An Old Dominion University alumna is making national headlines for her historic achievement as a naval aviator.
The Navy announced Monday that Lt. Amanda Lee, who graduated in 2013 with a Bachelor of Science degree in biochemistry, will be the first woman demonstration pilot for the famed Blue Angels, who were formed in 1946.
Lee, who is stationed at Naval Station Oceana in Virginia Beach, is assigned to the "Gladiators" of Strike Fighter Squadron (VFA) 106.
The story has been picked up by nearly 250 media outlets, including the Washington Post, CBS News, MSN.com, USA Today, Fox News, The San Francisco Chronicle, the Tampa Bay Times, the Houston Chronicle, the Seattle Times, The New York Post and the Denver Post, along with The Virginian-Pilot, WAVY, WVEC and WTKR locally.
"Lt. Lee's historic achievement is an inspiration for current and future ODU students," said Craig Bayse, professor and chair of ODU's Department of Chemistry and Biochemistry. "With hard work and drive, there's no limit to what heights they can reach."
Hundreds of women have served with the Blue Angels for more than 55 years, but Lee is the first to fly a twin-engine, carrier-capable, multirole fighter aircraft in front of crowds. Marine Maj. Katie Cook became a Blue Angel pilot in 2015, flying an extended-range tanker, but she wasn't part of the demonstration team.
The Blue Angels, whose mission is to showcase the teamwork and professionalism of the U.S. Navy and Marine Corps through flight demonstrations and community outreach, fly Boeing F/A-18 Super Hornets.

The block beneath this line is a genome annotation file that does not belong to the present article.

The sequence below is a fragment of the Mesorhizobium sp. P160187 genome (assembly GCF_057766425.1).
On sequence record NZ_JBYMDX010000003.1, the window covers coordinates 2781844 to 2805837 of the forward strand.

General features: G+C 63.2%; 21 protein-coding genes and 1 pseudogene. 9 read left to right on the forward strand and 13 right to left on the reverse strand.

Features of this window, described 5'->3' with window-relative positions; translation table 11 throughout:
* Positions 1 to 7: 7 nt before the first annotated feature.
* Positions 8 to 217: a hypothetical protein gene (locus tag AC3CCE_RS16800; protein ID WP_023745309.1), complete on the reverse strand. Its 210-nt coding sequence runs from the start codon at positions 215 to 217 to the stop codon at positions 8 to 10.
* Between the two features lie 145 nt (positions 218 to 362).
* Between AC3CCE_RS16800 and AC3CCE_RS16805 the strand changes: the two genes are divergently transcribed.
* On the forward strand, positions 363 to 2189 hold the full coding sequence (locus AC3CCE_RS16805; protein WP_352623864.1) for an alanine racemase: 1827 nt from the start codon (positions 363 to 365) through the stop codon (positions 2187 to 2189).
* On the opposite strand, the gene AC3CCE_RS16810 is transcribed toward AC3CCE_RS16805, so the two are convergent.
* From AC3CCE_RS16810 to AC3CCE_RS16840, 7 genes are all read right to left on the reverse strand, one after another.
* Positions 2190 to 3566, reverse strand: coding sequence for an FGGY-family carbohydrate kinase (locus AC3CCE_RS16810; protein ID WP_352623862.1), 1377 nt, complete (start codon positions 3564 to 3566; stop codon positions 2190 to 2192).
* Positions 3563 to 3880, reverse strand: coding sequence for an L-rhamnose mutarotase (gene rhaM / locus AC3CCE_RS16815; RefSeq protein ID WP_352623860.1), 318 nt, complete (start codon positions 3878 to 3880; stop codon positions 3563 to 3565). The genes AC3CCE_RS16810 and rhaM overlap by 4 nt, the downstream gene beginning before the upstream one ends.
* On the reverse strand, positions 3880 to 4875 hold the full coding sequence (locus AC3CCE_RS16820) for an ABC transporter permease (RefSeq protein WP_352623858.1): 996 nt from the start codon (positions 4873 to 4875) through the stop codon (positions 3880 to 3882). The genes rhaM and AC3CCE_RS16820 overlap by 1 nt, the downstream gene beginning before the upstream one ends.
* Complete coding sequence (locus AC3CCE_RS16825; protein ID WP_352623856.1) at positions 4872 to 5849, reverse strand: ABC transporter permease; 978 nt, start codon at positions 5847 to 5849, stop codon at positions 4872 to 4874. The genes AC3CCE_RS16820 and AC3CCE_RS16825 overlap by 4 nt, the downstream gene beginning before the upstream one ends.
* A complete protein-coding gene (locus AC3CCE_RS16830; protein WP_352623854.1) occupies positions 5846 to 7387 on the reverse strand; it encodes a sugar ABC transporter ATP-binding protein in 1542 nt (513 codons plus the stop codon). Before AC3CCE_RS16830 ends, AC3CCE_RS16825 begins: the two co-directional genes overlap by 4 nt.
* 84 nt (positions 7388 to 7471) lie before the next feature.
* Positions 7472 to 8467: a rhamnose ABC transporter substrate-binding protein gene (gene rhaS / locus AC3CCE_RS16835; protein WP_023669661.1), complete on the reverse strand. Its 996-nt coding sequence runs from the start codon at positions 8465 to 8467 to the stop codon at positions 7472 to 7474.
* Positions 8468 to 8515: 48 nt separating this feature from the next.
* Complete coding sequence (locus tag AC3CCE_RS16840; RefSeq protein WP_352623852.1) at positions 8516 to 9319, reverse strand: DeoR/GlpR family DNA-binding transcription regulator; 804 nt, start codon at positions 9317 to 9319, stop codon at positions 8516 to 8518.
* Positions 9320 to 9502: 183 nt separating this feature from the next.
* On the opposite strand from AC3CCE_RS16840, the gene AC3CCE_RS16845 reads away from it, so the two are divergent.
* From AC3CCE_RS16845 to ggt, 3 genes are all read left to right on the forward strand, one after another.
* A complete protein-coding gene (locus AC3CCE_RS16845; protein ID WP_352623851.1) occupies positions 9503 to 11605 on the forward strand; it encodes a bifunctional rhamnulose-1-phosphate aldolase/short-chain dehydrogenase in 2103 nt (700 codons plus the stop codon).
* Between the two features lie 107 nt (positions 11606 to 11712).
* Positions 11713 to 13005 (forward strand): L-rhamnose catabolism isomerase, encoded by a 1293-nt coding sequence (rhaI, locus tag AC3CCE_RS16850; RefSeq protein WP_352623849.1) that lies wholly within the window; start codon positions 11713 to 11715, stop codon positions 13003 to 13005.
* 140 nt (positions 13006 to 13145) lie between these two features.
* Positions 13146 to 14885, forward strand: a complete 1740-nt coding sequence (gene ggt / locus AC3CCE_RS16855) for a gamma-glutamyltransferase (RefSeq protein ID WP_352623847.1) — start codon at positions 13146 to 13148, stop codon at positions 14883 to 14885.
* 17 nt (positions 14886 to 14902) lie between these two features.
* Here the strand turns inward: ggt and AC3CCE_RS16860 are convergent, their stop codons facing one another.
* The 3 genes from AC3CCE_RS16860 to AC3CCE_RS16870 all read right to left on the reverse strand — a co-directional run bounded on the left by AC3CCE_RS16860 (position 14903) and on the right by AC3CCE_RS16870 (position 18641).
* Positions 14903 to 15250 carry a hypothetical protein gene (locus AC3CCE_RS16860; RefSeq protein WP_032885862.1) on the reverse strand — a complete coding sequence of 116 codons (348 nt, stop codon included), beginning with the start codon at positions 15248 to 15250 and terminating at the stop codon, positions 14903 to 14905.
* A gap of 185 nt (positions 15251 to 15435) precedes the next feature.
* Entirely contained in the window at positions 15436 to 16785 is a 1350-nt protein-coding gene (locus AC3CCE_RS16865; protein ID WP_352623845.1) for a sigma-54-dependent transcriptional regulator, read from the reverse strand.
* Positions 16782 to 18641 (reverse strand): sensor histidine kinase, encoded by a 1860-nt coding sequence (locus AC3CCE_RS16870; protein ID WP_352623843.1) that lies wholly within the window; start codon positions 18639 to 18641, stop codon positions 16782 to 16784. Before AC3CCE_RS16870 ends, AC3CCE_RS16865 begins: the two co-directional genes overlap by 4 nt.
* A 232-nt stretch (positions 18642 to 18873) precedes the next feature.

"We had an overwhelming number of applicants from all over the globe this year," said Capt. Brian Kesselring, commanding officer and flight leader of the Blue Angels, in a Facebook post announcing the new members. "We look forward to training our fantastic new team members, passing on the torch, and watching the incredible things this team will accomplish in 2023."
Lee, who's from Mounds View, Minnesota, enlisted in the Navy in 2007 while attending the University of Minnesota. She graduated from Recruit Training Command in Great Lakes, Illinois, according to the Navy. As an enlistee, she served as an aviation electronics technician, a career path that led to her being selected into a program that paves the way for sailors to become commissioned officers. She became a naval aviator in 2016.
In a 2019 interview, Lee said she considers herself "a pilot first, person second, and my gender isn't really an issue."
Lee, who goes by the call-sign "Stalin," and the other five new Blue Angel team members will report to the squadron in September for a two-month turnover period before embarking on a five-month training program at NAS Pensacola and Naval Air Facility El Centro, California.
This story was compiled from news reports.